Texas Church Files Suit Against Election Law

Jesus Chapel
Members of Jesus Chapel in El Paso, Texas, pray for each other at their Transmountain Prayer Service (Jesus Chapel)

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An El Paso church and its pastor filed suit in federal court Thursday to have a Texas election law struck down as unconstitutional.

El Paso Mayor John Cook has been using the law to prevent churches from circulating petitions that seek to recall him from office. The Alliance Defense Fund (ADF) is representing the church, Jesus Chapel.

“Pastors and churches shouldn’t live in fear of being punished by the government for exercising their constitutionally protected right to free speech,” says ADF Senior Legal Counsel Joel Oster. “No law or government official can rob a faith group of its constitutionally protected rights just because that official would prefer not to be removed from office.”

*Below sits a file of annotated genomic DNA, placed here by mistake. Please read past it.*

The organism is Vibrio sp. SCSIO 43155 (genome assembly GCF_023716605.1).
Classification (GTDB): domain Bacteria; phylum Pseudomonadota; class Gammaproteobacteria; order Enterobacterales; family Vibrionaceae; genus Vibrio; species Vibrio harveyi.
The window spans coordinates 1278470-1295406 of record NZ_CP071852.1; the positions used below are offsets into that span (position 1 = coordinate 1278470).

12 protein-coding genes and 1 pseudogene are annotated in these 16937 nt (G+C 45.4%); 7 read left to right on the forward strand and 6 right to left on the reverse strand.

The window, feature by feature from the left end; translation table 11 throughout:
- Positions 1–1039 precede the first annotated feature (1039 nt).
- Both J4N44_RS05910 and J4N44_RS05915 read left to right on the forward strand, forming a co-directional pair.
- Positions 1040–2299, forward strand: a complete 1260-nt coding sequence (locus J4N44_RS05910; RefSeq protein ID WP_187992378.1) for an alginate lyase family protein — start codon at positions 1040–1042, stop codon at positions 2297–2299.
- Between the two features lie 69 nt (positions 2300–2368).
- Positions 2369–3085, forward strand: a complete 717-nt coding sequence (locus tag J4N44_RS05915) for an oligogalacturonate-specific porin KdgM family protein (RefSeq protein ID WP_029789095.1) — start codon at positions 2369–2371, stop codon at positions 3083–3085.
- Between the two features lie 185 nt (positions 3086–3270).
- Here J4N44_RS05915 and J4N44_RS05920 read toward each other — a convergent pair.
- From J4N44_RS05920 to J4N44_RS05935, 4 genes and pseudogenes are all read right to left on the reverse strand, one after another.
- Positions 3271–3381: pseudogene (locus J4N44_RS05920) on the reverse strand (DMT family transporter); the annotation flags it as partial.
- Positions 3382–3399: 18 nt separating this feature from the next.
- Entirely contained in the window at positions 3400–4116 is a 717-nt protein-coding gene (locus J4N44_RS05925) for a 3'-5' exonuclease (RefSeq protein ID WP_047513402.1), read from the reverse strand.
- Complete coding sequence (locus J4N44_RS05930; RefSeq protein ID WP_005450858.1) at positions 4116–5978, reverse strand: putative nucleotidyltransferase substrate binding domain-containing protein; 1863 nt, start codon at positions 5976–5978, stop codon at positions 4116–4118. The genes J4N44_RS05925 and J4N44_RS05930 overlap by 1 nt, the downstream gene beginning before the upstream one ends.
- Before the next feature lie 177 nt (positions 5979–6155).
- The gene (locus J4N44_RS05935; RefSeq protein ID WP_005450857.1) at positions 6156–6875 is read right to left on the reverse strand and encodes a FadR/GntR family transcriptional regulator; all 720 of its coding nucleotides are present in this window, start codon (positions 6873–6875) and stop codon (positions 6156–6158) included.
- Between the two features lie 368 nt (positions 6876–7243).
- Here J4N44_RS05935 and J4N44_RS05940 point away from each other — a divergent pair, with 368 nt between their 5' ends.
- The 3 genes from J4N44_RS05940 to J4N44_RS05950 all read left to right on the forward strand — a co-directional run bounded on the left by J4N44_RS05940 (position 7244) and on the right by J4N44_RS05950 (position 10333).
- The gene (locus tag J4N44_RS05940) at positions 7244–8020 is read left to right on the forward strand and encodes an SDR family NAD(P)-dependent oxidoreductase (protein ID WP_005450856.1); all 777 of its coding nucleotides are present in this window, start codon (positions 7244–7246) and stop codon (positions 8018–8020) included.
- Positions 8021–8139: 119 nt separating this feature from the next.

Cook has sued several other churches, ministries and ministry leaders in state court for distributing recall petitions against him. ADF attorneys are defending those parties as well.

The new federal lawsuit challenges a problematic section of the Texas Election Code that prohibits churches from participating in “the circulation and submission of a petition to call an election.” The law, if violated, is punishable as a third-degree felony.

The lawsuit states that Jesus Chapel and its pastor, H. Warren Hoyt, “want to be able to fully participate as citizens within the community, including circulating petitions to hold recall elections, without fear of punishment arising from the enforcement of an unconstitutional state election law against them.”

ADF attorneys are seeking an injunction that bars Cook from using the law to stop the church from circulating recall petitions. The suit also requests a declaration that the law itself is unconstitutional.

El Paso attorney Troy C. Brown is serving as local counsel in the lawsuit, Hoyt v. City of El Paso, filed with the U.S. District Court for the Western District of Texas.

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